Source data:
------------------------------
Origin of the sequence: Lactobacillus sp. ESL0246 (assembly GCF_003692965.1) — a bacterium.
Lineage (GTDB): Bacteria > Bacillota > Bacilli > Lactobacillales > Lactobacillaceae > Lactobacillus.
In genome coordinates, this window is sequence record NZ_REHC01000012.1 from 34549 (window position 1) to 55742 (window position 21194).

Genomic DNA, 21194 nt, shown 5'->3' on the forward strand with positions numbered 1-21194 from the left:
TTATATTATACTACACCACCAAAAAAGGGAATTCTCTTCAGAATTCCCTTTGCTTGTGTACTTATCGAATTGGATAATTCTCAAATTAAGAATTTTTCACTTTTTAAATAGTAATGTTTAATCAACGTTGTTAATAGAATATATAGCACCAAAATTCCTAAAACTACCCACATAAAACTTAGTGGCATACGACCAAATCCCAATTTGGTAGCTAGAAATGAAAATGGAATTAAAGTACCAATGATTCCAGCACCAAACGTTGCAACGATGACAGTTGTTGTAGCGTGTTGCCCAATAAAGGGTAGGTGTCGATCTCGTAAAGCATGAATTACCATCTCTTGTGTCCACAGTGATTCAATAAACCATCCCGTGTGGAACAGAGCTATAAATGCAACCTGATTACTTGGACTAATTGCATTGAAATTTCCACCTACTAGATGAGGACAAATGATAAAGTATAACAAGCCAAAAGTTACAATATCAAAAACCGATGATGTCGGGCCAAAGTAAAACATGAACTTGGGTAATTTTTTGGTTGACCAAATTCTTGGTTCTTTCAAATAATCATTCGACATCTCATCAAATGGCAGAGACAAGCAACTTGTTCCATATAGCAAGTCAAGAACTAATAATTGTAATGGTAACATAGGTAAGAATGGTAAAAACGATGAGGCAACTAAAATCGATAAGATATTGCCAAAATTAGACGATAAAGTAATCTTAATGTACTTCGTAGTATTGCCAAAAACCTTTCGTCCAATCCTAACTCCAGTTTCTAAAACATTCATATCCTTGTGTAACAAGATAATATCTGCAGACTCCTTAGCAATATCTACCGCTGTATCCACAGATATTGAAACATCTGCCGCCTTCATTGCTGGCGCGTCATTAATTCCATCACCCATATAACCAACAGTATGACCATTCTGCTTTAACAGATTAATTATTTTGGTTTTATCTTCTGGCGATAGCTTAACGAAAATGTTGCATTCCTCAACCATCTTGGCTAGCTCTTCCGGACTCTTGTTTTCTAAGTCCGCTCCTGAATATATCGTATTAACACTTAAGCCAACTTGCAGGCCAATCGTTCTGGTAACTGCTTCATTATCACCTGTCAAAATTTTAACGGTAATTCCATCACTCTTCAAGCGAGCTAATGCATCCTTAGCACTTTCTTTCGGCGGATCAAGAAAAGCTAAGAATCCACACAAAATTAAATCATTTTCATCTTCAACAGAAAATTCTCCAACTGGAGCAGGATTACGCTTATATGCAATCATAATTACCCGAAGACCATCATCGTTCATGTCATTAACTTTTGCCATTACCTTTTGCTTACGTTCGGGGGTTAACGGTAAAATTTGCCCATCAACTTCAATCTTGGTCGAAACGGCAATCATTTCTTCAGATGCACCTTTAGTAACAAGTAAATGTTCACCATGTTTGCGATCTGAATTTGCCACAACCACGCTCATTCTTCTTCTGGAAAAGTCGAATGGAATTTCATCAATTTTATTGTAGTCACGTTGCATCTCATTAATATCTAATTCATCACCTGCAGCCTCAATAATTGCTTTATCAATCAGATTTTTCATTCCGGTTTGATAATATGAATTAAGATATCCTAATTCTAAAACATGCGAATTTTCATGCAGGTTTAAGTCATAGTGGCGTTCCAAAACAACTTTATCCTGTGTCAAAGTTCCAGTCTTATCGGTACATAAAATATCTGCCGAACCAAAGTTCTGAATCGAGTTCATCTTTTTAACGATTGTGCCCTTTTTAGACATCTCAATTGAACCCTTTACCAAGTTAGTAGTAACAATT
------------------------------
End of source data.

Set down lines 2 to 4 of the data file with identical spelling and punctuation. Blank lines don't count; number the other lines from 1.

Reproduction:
Lineage (GTDB): Bacteria > Bacillota > Bacilli > Lactobacillales > Lactobacillaceae > Lactobacillus.
In genome coordinates, this window is sequence record NZ_REHC01000012.1 from 34549 (window position 1) to 55742 (window position 21194).

Genomic DNA, 21194 nt, shown 5'->3' on the forward strand with positions numbered 1-21194 from the left: